Election day is done and there’s been a shift in the direction Washington may take. The Dems fell in many situations. But here’s a report from the Great Falls Tribune recapping what many Native leaders are calling progress made a year after Democratic President Barack Obama called a Native American summit where he instructed federal agencies to work more closely with tribes on a number of wide-reaching policies and programs. A top Native American Affairs adviser tells Tribune reporter Ledyard King the president is committed to continuing the “regular and meaningful consultation and collaboration” with tribes.
That dialogue, fostered by a president who eagerly sought out the Native American vote in 2008, helped ensure that programs specifically tailored for Native Americans were included in the sweeping health care reform bill Congress passed in March. It helped propel final passage in July of a long-awaited Tribal Law and Order Act that will expand tribal authority and federal assistance on reservations wracked by crime. And it helped push the administration to settle an 11-year-old class-action lawsuit, known as the Keepseagle case, in October, so that thousands of Native American farmers and ranchers who were improperly denied access to government aid for years can begin filing for federal compensation.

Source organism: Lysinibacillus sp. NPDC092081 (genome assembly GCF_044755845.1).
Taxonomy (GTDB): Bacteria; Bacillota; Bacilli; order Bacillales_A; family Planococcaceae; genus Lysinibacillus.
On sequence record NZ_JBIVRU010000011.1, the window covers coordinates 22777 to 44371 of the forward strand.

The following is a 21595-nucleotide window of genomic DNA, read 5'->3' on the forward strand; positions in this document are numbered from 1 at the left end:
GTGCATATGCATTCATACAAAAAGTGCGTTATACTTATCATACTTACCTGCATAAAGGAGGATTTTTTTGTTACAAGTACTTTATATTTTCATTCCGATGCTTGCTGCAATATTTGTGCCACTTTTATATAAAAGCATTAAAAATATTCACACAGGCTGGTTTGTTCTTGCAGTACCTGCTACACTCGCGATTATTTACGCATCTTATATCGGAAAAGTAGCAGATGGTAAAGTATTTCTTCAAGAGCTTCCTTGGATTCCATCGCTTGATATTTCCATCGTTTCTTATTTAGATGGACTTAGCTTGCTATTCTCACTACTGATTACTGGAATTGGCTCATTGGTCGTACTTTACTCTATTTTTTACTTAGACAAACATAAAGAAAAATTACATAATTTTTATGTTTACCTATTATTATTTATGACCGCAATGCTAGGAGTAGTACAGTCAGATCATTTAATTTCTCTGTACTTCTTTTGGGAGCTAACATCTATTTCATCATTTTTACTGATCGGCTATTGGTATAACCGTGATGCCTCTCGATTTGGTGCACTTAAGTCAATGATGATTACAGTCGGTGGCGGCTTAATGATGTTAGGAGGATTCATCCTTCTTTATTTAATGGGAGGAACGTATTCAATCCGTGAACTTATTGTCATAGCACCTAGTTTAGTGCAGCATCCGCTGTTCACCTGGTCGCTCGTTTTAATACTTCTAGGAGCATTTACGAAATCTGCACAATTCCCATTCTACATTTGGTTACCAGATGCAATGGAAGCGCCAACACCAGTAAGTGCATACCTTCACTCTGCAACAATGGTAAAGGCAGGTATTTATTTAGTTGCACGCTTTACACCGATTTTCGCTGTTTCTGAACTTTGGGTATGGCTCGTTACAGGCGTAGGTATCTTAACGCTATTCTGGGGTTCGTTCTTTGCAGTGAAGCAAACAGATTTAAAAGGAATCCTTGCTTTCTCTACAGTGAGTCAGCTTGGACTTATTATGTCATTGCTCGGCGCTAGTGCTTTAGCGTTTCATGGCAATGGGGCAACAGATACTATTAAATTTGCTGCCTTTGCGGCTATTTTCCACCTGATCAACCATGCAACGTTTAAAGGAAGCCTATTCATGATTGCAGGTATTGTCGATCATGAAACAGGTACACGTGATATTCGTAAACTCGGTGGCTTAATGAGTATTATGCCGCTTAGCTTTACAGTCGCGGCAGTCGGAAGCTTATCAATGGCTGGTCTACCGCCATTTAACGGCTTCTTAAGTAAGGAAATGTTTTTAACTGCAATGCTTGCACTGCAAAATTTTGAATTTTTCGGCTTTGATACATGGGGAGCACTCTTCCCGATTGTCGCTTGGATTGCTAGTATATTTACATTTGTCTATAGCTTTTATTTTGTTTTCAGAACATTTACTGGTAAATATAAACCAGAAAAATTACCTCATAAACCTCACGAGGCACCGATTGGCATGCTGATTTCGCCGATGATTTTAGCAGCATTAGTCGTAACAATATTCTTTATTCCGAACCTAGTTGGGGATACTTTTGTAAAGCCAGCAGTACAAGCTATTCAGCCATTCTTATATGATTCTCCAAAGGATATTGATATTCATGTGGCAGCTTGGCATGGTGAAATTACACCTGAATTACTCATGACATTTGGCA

“This is like night and day,” said Democratic State Sen. Jonathan Windy Boy, a member of the Chippewa Cree Tribe of the Rocky Boy’s Indian Reservation.